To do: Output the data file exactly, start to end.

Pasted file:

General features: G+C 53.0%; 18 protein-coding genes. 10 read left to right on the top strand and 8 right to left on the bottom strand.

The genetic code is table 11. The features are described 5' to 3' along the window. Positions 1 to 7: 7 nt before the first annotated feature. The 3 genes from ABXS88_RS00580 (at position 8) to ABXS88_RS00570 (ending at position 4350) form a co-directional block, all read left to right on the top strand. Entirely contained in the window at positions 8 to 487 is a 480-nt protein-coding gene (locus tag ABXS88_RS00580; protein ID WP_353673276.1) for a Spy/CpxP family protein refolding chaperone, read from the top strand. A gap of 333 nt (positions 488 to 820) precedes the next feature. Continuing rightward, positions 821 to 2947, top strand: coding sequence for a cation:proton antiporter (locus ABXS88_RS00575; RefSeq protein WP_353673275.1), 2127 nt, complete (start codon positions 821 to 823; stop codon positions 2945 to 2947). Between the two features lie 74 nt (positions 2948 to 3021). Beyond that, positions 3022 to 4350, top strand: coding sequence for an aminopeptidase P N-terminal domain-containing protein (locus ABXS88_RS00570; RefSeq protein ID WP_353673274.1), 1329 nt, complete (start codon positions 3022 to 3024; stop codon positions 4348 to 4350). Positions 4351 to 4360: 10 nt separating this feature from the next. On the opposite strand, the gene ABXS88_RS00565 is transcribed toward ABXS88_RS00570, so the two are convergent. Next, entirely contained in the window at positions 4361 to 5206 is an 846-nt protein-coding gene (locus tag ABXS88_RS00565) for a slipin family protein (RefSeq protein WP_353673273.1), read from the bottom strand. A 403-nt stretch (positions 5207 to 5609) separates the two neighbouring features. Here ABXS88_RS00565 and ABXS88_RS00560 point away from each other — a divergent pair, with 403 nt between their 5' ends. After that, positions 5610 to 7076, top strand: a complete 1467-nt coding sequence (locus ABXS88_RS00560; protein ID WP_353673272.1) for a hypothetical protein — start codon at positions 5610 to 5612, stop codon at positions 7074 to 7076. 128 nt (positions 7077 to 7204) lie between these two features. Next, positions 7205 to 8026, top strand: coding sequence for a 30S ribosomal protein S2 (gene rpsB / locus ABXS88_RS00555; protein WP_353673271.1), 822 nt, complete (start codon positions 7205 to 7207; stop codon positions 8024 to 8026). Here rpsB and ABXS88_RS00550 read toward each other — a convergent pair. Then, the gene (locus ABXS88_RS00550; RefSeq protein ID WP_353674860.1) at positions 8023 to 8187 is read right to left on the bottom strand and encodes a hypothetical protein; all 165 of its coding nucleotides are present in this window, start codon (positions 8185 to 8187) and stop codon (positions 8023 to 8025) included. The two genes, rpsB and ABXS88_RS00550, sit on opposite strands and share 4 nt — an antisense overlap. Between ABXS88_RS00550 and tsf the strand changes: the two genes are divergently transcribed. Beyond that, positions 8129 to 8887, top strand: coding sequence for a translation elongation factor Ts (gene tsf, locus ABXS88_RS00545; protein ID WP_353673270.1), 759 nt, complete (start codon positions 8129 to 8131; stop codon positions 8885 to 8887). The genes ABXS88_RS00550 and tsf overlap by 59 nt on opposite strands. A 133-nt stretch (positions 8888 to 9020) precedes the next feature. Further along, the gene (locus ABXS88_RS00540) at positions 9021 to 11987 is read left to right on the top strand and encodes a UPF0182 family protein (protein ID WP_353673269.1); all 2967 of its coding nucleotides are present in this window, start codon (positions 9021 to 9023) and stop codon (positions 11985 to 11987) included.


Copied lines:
General features: G+C 53.0%; 18 protein-coding genes. 10 read left to right on the top strand and 8 right to left on the bottom strand.

The genetic code is table 11. The features are described 5' to 3' along the window. Positions 1 to 7: 7 nt before the first annotated feature. The 3 genes from ABXS88_RS00580 (at position 8) to ABXS88_RS00570 (ending at position 4350) form a co-directional block, all read left to right on the top strand. Entirely contained in the window at positions 8 to 487 is a 480-nt protein-coding gene (locus tag ABXS88_RS00580; protein ID WP_353673276.1) for a Spy/CpxP family protein refolding chaperone, read from the top strand. A gap of 333 nt (positions 488 to 820) precedes the next feature. Continuing rightward, positions 821 to 2947, top strand: coding sequence for a cation:proton antiporter (locus ABXS88_RS00575; RefSeq protein WP_353673275.1), 2127 nt, complete (start codon positions 821 to 823; stop codon positions 2945 to 2947). Between the two features lie 74 nt (positions 2948 to 3021). Beyond that, positions 3022 to 4350, top strand: coding sequence for an aminopeptidase P N-terminal domain-containing protein (locus ABXS88_RS00570; RefSeq protein ID WP_353673274.1), 1329 nt, complete (start codon positions 3022 to 3024; stop codon positions 4348 to 4350). Positions 4351 to 4360: 10 nt separating this feature from the next. On the opposite strand, the gene ABXS88_RS00565 is transcribed toward ABXS88_RS00570, so the two are convergent. Next, entirely contained in the window at positions 4361 to 5206 is an 846-nt protein-coding gene (locus tag ABXS88_RS00565) for a slipin family protein (RefSeq protein WP_353673273.1), read from the bottom strand. A 403-nt stretch (positions 5207 to 5609) separates the two neighbouring features. Here ABXS88_RS00565 and ABXS88_RS00560 point away from each other — a divergent pair, with 403 nt between their 5' ends. After that, positions 5610 to 7076, top strand: a complete 1467-nt coding sequence (locus ABXS88_RS00560; protein ID WP_353673272.1) for a hypothetical protein — start codon at positions 5610 to 5612, stop codon at positions 7074 to 7076. 128 nt (positions 7077 to 7204) lie between these two features. Next, positions 7205 to 8026, top strand: coding sequence for a 30S ribosomal protein S2 (gene rpsB / locus ABXS88_RS00555; protein WP_353673271.1), 822 nt, complete (start codon positions 7205 to 7207; stop codon positions 8024 to 8026). Here rpsB and ABXS88_RS00550 read toward each other — a convergent pair. Then, the gene (locus ABXS88_RS00550; RefSeq protein ID WP_353674860.1) at positions 8023 to 8187 is read right to left on the bottom strand and encodes a hypothetical protein; all 165 of its coding nucleotides are present in this window, start codon (positions 8185 to 8187) and stop codon (positions 8023 to 8025) included. The two genes, rpsB and ABXS88_RS00550, sit on opposite strands and share 4 nt — an antisense overlap. Between ABXS88_RS00550 and tsf the strand changes: the two genes are divergently transcribed. Beyond that, positions 8129 to 8887, top strand: coding sequence for a translation elongation factor Ts (gene tsf, locus ABXS88_RS00545; protein ID WP_353673270.1), 759 nt, complete (start codon positions 8129 to 8131; stop codon positions 8885 to 8887). The genes ABXS88_RS00550 and tsf overlap by 59 nt on opposite strands. A 133-nt stretch (positions 8888 to 9020) precedes the next feature. Further along, the gene (locus ABXS88_RS00540) at positions 9021 to 11987 is read left to right on the top strand and encodes a UPF0182 family protein (protein ID WP_353673269.1); all 2967 of its coding nucleotides are present in this window, start codon (positions 9021 to 9023) and stop codon (positions 11985 to 11987) included.